America’s Culture of Death, by Jacob G. Hornberger

The culture of death stems from America’s state-sanctioned death. From Jacob G. Hornberger at

In the wake of another mass shooting, this one in Uvalde, Texas, there have been the standard, predictable calls for gun control. The idea is that if more stringent gun-control laws are enacted, there will be fewer mass shootings.

That’s simply ludicrous reasoning. When a person wants to kill a lot of people, he is going to be able to get his hands on a gun, even if he has to go into the black market to do so. After all, drug possession is illegal, and no one has any problem getting his hands on drugs in the black market.

Instead, what gun-control laws do is disarm the victims. The gun-control laws prevent them from defending themselves. Who wants to take the chance of a felony conviction for unlawfully carrying a concealed weapon?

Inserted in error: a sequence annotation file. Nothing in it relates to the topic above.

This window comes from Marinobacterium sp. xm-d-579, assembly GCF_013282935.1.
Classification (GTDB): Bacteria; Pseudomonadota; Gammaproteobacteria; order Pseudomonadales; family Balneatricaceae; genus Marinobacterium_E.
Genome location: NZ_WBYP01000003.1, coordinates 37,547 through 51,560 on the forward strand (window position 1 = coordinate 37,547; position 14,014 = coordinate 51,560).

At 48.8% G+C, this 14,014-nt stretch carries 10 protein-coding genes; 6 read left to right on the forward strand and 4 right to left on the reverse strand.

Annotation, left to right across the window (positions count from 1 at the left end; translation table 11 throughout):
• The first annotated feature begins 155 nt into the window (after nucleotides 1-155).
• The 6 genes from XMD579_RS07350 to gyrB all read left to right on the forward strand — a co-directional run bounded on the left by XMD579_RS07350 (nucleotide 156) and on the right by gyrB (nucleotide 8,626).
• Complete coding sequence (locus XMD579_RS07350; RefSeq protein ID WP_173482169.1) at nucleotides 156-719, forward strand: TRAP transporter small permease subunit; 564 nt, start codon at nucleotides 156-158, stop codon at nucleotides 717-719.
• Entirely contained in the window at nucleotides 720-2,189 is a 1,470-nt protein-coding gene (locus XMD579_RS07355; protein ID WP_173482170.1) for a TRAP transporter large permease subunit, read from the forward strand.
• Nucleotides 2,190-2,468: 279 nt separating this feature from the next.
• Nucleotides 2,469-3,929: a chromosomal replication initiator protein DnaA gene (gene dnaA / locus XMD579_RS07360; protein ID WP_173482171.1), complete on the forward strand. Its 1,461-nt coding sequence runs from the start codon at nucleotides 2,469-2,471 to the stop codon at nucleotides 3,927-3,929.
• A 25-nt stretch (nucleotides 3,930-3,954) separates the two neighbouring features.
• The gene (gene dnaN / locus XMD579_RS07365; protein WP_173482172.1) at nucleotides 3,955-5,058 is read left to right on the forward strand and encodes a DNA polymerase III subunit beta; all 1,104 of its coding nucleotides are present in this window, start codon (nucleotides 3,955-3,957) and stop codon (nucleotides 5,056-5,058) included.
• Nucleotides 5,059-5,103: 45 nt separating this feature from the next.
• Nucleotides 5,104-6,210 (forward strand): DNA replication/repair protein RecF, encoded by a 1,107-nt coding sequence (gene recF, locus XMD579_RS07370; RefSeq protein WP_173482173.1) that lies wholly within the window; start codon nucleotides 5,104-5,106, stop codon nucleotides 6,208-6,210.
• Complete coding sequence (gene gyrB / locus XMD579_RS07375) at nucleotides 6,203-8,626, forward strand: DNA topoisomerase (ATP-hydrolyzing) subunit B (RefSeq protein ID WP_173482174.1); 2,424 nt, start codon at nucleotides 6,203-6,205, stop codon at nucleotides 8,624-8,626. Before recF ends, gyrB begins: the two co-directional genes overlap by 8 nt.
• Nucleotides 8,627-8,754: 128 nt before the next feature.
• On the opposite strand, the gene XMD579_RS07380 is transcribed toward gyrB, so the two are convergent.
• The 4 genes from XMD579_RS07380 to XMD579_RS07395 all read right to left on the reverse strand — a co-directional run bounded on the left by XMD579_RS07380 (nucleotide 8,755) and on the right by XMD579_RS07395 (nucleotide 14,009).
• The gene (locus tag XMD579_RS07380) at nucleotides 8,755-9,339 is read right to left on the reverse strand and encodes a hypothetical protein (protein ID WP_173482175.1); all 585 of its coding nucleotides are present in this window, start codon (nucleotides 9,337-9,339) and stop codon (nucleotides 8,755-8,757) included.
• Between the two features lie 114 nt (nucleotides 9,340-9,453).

There are plenty of gun shows in Texas. Why didn’t that mass murderer choose a gun show to initiate his killing spree? Because he wasn’t stupid. Mass murderers traditionally look for gun-free zones to commit their mayhem. That’s because there is less chance of someone firing back in a gun-free zone.

But there is a more fundamental issue that I wish to address — the underlying causes of mass murders in America. Until we get a handle on that issue — why it is that there are so many such occurrences here in the United States — we will continue to experience them.

After all, there are lots of guns in Switzerland. In fact, most families are armed to the teeth. If widespread gun ownership was the cause of mass murders — as the gun-control crowd here in the United States claims — then we would naturally expect to see the same large number of mass murders in Switzerland that we do here. But we don’t. Unlike the United States, Switzerland is not besieged by a large number of mass killings.

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